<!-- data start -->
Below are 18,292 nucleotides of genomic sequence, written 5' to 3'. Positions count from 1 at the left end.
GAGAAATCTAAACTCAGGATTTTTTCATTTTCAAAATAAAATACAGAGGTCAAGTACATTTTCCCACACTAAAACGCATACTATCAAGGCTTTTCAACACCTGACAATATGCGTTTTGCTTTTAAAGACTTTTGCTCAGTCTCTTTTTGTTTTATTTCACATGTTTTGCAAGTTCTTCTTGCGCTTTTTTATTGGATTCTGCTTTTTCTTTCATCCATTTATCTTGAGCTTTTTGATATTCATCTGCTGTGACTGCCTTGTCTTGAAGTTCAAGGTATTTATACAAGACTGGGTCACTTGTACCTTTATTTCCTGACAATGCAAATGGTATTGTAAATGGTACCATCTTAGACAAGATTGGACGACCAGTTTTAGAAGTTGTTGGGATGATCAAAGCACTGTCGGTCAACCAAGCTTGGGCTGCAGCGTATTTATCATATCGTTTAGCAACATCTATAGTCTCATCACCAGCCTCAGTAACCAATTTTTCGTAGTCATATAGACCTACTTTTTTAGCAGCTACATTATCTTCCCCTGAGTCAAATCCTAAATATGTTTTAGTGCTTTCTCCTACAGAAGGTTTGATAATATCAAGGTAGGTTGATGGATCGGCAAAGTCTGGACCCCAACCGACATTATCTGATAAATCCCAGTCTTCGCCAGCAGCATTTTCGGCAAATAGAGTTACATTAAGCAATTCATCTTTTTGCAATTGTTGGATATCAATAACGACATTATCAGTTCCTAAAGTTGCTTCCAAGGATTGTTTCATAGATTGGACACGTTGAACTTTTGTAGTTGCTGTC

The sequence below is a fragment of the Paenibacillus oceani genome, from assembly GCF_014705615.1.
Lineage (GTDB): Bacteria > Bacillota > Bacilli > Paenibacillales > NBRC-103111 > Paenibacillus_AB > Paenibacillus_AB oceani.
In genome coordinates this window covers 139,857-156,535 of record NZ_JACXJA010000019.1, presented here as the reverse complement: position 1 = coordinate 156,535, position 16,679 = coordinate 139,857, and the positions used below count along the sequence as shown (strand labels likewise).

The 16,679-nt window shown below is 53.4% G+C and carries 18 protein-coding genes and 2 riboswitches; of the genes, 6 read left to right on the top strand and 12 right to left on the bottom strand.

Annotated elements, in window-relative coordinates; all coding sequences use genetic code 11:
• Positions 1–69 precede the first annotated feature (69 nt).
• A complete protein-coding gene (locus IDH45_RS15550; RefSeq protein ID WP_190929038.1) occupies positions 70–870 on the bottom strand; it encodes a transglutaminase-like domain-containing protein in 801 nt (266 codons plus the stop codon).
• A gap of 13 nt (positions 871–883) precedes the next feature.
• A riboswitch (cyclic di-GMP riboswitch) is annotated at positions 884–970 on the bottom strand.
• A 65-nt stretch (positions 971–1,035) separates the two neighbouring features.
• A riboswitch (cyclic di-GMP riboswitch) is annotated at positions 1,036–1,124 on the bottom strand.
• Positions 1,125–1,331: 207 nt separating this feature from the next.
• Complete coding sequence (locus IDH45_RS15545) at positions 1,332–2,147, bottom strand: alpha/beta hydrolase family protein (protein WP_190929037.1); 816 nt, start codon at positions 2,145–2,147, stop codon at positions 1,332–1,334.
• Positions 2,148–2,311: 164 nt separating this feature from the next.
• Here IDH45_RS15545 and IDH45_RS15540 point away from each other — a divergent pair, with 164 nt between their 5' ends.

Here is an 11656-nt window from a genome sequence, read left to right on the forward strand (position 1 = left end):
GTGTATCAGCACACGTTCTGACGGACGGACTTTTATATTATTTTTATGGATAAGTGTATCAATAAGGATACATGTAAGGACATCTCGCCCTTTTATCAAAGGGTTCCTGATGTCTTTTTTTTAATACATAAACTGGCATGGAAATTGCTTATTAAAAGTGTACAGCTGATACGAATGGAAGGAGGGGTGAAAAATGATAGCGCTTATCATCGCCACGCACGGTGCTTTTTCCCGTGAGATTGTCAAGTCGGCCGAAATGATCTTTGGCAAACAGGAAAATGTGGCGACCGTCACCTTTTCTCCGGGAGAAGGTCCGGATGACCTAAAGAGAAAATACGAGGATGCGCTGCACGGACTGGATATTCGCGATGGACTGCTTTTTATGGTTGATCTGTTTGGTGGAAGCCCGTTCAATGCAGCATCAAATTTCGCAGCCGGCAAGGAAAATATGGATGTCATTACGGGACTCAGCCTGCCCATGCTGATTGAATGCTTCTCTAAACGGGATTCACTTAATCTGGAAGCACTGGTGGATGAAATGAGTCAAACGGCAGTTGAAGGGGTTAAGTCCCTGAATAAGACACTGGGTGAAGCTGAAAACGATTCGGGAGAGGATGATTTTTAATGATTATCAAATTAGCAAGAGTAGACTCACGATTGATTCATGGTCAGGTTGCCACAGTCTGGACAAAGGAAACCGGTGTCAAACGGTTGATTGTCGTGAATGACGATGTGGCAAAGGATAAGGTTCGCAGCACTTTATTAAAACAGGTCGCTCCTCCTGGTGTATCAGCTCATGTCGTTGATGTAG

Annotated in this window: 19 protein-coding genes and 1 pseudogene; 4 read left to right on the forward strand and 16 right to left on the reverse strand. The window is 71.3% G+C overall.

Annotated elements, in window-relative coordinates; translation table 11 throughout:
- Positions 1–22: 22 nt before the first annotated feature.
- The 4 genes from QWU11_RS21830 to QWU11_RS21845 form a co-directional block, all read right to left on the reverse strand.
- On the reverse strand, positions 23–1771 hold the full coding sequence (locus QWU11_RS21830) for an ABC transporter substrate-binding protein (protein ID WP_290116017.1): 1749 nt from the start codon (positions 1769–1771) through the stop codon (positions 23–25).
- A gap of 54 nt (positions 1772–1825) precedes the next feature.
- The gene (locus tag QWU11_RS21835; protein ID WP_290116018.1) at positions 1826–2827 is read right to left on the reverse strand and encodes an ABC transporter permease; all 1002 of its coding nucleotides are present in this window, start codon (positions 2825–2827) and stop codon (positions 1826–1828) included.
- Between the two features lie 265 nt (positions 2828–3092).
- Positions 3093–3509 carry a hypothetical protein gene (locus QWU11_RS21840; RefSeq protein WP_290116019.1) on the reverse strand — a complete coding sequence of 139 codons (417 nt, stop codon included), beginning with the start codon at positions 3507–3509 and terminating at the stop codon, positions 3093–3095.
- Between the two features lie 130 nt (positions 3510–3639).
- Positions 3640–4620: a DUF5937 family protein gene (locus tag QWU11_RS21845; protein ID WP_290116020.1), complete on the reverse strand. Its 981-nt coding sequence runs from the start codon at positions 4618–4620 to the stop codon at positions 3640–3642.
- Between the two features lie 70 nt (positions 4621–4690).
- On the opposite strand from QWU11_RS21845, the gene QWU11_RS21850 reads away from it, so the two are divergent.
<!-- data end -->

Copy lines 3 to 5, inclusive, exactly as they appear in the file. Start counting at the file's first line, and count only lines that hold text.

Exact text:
The sequence below is a fragment of the Paenibacillus oceani genome, from assembly GCF_014705615.1.
Lineage (GTDB): Bacteria > Bacillota > Bacilli > Paenibacillales > NBRC-103111 > Paenibacillus_AB > Paenibacillus_AB oceani.
In genome coordinates this window covers 139,857-156,535 of record NZ_JACXJA010000019.1, presented here as the reverse complement: position 1 = coordinate 156,535, position 16,679 = coordinate 139,857, and the positions used below count along the sequence as shown (strand labels likewise).